Pederasty and Pedagogy in Archaic Greece. - ARMSTRONG PERCY III, W.,

KORTE INHOUD

Combining impeccable scholarship with accessible, straightforward prose, 'Pederasty and Pedagogy in Archaic Greece' argues that institutionalized pederasty began after 650 B.C., far later than previous authors have thought, and was initiated as a means of stemming overpopulation in the upper class. William A. Percy III maintains that Cretan sages established a system under which a young warrior in his early twenties took a teenager of his own aristocratic background as a beloved until the age of thirty, when service to the state required the older partner to marry. The practice spread with significant variants to other Greek-speaking areas. In some places it emphasized development of the athletic, warrior individual, while in others both intellectual and civic achievement were its goals. In Athens it became a vehicle of cultural transmission, so that the best of each older cohort selected, loved, and trained the best of the younger. Pederasty was from the beginning both physical and emotional, the highest and most intense type of male bonding. These pederastic bonds, Percy believes, were responsible for the rise of Hellas and the 'Greek miracle': in two centuries the population of Attica, a mere 45,000 adult males in six generations, produced an astounding number of great men who laid the enduring foundations of Western thought and civilization. From the library of the late Sir Kenneth James Dover.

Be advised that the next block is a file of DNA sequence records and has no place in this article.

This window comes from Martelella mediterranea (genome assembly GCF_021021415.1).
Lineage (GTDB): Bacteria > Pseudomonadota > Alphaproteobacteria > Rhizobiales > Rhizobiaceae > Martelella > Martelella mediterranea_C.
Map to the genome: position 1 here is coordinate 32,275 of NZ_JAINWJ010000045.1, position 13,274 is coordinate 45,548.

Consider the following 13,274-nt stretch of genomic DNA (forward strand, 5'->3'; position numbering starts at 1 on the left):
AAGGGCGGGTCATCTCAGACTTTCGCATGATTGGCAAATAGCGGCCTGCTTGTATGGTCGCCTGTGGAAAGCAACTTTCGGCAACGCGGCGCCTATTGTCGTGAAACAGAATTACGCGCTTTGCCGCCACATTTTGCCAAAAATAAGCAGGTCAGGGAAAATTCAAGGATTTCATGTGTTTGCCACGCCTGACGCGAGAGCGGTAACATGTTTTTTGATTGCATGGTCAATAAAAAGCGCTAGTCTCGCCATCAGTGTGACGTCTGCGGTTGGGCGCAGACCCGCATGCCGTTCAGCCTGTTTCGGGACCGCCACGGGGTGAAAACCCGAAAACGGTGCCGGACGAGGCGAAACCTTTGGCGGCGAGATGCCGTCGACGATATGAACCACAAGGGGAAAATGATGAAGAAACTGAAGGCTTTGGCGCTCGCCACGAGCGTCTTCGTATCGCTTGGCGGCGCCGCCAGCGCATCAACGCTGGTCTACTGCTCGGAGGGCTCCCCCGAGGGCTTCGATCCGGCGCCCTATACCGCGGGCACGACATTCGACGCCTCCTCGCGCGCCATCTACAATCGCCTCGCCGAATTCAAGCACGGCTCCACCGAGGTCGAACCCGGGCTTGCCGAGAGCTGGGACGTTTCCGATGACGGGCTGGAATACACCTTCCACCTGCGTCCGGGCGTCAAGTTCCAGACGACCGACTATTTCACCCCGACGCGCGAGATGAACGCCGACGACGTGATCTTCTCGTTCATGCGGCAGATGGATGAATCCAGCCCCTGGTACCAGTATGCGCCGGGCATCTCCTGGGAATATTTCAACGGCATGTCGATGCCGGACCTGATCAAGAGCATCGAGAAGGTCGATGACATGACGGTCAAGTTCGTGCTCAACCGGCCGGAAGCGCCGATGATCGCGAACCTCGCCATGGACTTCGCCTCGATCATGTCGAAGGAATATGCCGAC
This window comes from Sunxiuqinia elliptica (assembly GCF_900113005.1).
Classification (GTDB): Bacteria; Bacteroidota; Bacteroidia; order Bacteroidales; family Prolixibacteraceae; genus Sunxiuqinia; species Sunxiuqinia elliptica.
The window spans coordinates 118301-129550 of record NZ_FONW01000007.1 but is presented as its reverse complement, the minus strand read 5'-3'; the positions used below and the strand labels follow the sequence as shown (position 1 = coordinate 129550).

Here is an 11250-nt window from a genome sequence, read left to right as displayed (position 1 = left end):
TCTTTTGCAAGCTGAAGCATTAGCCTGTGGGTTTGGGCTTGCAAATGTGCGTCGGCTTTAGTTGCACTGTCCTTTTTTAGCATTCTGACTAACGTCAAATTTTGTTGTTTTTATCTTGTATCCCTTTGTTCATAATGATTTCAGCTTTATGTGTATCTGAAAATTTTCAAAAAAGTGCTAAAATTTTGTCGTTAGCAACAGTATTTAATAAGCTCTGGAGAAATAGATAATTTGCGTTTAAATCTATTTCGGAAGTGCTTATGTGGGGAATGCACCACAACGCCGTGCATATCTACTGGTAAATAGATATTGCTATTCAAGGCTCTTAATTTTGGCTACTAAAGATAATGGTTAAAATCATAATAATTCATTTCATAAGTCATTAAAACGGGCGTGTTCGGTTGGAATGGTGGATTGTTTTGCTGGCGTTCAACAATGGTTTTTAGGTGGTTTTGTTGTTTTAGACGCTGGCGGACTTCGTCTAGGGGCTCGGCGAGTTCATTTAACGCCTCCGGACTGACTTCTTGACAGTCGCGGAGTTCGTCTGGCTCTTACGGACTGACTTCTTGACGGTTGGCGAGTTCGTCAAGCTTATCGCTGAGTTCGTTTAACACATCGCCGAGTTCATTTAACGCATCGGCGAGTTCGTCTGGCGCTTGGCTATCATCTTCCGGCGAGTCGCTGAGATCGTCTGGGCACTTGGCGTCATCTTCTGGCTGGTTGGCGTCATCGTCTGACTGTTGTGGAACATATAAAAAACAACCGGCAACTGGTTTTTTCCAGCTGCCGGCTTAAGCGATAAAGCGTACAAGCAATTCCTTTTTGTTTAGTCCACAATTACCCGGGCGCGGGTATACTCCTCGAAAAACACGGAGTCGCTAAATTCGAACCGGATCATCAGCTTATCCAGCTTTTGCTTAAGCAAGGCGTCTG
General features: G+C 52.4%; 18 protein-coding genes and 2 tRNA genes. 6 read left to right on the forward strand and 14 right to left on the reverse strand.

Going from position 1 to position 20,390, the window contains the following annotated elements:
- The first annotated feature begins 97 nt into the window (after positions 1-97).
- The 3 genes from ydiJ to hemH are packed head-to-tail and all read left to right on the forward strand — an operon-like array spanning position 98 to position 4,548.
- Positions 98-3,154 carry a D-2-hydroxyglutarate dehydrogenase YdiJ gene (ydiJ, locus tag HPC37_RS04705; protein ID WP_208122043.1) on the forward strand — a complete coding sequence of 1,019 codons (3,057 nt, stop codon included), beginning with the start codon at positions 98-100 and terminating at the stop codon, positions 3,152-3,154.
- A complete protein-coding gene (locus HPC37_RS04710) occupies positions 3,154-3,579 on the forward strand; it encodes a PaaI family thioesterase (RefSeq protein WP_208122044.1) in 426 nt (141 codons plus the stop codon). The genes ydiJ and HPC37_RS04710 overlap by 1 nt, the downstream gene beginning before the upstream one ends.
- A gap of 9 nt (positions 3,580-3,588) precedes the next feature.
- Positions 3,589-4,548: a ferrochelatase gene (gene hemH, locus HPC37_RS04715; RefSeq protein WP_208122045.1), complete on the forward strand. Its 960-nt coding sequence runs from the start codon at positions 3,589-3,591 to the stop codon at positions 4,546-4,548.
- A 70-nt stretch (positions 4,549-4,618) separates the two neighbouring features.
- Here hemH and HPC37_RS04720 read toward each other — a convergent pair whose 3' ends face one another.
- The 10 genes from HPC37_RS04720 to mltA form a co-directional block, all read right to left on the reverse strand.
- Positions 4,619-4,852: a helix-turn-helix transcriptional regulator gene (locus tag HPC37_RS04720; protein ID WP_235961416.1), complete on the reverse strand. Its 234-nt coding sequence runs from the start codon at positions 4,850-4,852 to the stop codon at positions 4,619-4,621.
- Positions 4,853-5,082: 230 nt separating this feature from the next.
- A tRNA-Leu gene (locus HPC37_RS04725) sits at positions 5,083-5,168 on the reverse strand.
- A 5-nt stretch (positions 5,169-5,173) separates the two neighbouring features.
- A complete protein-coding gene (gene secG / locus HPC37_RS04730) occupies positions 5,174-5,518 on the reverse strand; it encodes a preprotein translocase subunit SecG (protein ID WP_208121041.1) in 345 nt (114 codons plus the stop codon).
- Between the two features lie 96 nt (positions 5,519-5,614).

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1996Uitgever: University of Illinois PressISBN-10: 0252022092ISBN-13: 9780252022098
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